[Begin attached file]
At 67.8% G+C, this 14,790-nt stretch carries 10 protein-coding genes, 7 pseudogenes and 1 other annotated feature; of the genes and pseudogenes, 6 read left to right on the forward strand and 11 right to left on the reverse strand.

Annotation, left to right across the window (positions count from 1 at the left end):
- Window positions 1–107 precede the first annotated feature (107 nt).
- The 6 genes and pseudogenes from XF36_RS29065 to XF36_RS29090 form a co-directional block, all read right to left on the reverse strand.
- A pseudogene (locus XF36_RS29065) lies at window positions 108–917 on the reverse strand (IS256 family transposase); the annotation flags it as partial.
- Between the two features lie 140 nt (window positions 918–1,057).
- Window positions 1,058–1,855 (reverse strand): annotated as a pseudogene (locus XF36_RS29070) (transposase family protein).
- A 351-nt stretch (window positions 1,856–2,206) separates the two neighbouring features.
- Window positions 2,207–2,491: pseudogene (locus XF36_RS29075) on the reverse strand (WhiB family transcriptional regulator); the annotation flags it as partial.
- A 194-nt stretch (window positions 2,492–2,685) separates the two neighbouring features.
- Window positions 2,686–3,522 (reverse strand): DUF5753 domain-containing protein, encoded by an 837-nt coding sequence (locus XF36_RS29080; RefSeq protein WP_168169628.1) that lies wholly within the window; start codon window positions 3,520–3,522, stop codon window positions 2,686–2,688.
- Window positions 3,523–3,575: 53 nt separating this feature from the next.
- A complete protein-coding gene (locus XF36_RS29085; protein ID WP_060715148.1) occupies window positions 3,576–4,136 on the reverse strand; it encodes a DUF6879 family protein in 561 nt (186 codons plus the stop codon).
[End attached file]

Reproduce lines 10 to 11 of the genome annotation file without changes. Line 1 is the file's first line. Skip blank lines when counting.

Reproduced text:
- A 194-nt stretch (window positions 2,492–2,685) separates the two neighbouring features.
- Window positions 2,686–3,522 (reverse strand): DUF5753 domain-containing protein, encoded by an 837-nt coding sequence (locus XF36_RS29080; RefSeq protein WP_168169628.1) that lies wholly within the window; start codon window positions 3,520–3,522, stop codon window positions 2,686–2,688.